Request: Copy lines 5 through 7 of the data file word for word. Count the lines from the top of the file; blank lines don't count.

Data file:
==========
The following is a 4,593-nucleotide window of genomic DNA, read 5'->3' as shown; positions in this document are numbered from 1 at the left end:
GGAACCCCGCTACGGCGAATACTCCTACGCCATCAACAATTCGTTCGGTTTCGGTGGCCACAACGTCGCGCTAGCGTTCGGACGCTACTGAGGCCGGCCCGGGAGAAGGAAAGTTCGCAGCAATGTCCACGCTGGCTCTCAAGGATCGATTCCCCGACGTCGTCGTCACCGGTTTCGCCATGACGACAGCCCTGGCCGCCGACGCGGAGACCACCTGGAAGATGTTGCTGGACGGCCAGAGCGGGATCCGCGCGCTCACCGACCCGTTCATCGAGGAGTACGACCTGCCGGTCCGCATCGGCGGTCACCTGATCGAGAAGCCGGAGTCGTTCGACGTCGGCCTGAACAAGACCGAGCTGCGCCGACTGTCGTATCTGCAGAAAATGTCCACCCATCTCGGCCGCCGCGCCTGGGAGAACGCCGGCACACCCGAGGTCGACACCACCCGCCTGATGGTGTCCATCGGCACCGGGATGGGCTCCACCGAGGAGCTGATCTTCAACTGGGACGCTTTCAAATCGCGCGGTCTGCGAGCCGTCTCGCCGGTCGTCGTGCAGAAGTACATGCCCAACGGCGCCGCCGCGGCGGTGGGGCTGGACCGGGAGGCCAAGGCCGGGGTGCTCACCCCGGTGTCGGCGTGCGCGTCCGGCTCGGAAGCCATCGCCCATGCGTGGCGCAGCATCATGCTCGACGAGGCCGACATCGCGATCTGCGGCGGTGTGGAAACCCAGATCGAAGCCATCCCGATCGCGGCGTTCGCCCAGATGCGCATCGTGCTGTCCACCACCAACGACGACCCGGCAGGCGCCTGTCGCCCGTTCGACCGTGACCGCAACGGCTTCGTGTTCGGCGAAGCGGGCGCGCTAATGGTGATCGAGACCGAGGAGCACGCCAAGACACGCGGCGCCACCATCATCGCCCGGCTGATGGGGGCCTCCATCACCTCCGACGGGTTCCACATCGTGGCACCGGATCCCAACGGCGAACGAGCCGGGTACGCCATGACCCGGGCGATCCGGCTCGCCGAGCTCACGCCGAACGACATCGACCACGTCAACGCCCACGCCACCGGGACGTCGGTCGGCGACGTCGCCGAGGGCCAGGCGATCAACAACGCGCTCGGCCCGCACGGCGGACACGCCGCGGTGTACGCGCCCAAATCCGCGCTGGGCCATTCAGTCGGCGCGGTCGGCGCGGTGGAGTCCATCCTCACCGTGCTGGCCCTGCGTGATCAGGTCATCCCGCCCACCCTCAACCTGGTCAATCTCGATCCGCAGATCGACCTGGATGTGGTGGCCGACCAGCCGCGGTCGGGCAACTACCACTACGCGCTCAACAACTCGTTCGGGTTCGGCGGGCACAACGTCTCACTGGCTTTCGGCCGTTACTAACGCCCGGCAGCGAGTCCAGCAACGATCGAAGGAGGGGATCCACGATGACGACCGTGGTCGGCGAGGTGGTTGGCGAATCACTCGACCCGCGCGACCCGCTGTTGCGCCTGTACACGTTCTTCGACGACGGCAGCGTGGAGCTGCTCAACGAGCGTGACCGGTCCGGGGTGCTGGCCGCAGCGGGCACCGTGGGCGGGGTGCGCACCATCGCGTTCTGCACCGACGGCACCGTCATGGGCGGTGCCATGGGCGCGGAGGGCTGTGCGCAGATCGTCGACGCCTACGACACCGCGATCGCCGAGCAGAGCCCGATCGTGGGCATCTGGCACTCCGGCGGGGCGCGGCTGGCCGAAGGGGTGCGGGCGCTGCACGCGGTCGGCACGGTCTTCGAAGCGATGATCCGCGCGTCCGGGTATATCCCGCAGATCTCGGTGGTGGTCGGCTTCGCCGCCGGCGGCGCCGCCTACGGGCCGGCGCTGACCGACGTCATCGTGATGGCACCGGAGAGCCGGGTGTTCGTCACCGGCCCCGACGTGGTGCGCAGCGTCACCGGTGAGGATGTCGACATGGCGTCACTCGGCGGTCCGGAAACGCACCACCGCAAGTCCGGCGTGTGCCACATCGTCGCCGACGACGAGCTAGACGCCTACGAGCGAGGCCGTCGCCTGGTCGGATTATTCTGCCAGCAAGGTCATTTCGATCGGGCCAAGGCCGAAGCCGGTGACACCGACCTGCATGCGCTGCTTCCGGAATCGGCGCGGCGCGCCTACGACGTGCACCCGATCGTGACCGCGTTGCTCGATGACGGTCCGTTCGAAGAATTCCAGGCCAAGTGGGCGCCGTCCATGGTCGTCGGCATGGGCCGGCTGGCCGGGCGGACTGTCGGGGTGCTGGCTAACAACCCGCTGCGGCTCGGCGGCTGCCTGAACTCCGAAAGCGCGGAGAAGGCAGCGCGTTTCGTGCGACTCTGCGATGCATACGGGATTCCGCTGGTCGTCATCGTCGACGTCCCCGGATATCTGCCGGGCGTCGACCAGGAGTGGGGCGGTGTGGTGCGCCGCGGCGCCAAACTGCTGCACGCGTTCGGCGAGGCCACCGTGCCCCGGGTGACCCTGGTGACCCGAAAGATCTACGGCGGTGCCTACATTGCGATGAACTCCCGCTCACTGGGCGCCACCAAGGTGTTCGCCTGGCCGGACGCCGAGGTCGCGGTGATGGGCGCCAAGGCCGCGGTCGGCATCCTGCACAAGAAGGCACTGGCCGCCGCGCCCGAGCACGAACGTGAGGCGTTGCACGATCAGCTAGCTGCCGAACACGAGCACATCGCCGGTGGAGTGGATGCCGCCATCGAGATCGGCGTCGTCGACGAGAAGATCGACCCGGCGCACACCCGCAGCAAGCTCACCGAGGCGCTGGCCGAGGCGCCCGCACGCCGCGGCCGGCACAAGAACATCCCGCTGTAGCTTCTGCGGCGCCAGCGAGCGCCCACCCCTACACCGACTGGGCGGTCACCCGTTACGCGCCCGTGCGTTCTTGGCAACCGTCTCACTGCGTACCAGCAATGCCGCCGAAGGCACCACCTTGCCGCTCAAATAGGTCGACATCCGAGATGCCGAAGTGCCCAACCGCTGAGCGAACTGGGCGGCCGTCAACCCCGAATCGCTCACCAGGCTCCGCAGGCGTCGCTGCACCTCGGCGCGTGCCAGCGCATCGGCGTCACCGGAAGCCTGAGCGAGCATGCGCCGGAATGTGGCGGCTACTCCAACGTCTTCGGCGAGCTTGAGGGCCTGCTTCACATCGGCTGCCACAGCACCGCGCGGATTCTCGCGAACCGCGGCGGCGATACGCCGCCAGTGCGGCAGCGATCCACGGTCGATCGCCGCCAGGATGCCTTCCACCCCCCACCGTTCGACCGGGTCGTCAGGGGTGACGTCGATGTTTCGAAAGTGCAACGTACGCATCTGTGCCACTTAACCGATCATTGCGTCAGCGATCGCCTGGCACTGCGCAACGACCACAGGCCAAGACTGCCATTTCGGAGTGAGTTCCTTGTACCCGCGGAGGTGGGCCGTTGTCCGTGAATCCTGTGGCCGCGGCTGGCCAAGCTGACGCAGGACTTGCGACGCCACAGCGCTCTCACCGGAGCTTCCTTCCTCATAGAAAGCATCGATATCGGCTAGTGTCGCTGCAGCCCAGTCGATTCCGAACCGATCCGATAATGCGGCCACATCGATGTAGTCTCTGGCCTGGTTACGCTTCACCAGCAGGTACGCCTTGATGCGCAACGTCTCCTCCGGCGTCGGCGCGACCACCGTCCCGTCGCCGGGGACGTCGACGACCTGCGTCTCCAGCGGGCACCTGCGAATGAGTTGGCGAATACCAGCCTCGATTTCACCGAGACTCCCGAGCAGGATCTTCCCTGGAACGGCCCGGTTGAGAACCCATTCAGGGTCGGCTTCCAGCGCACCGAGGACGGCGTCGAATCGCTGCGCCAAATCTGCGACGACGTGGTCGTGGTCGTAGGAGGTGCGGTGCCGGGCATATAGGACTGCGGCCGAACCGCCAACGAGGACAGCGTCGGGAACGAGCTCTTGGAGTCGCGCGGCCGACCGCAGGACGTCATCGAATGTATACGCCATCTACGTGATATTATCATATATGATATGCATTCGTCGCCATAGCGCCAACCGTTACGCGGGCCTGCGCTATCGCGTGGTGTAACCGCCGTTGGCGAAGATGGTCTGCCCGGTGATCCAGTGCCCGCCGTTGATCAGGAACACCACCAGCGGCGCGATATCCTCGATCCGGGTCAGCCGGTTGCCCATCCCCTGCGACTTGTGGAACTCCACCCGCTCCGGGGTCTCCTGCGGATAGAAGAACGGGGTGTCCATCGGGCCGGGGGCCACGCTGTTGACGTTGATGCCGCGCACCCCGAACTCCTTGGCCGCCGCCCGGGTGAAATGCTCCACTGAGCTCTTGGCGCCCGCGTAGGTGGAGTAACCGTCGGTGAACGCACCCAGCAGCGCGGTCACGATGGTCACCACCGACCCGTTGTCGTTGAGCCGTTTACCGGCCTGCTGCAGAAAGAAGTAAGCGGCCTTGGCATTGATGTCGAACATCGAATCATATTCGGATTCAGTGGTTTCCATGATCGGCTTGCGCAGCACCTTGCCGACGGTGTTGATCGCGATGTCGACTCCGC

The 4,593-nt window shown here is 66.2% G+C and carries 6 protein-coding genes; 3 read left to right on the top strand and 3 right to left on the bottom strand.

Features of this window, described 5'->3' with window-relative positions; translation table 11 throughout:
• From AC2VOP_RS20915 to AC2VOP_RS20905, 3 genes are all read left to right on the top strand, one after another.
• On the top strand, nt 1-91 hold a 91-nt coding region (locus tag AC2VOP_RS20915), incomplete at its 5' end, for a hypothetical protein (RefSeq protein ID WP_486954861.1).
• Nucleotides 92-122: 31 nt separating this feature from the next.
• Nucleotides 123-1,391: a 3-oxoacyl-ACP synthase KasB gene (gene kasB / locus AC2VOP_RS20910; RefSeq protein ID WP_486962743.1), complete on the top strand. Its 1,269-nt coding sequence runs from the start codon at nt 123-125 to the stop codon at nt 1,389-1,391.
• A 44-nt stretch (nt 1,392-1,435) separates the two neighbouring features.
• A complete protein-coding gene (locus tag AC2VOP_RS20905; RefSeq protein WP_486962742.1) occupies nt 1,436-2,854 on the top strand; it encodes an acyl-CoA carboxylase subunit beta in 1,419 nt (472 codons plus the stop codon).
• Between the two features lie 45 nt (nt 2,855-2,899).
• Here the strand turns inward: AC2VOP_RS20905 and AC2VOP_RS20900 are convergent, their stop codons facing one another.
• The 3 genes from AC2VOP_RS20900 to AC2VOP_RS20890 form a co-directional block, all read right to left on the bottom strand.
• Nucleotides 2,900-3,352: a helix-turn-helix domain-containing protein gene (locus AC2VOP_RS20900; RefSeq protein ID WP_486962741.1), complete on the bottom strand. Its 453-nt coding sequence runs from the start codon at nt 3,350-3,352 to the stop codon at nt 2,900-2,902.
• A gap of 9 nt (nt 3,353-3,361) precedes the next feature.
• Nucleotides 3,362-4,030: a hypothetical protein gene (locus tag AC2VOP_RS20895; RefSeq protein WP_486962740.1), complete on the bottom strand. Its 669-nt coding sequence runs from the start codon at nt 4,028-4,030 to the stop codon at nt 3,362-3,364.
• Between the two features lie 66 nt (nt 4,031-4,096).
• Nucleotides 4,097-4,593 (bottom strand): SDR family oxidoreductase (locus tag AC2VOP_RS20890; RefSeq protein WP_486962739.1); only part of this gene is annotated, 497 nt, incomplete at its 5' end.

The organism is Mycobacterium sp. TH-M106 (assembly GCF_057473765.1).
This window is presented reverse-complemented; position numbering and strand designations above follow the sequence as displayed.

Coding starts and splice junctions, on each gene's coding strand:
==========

• From AC2VOP_RS20915 to AC2VOP_RS20905, 3 genes are all read left to right on the top strand, one after another.
• On the top strand, nt 1-91 hold a 91-nt coding region (locus tag AC2VOP_RS20915), incomplete at its 5' end, for a hypothetical protein (RefSeq protein ID WP_486954861.1).
• Nucleotides 92-122: 31 nt separating this feature from the next.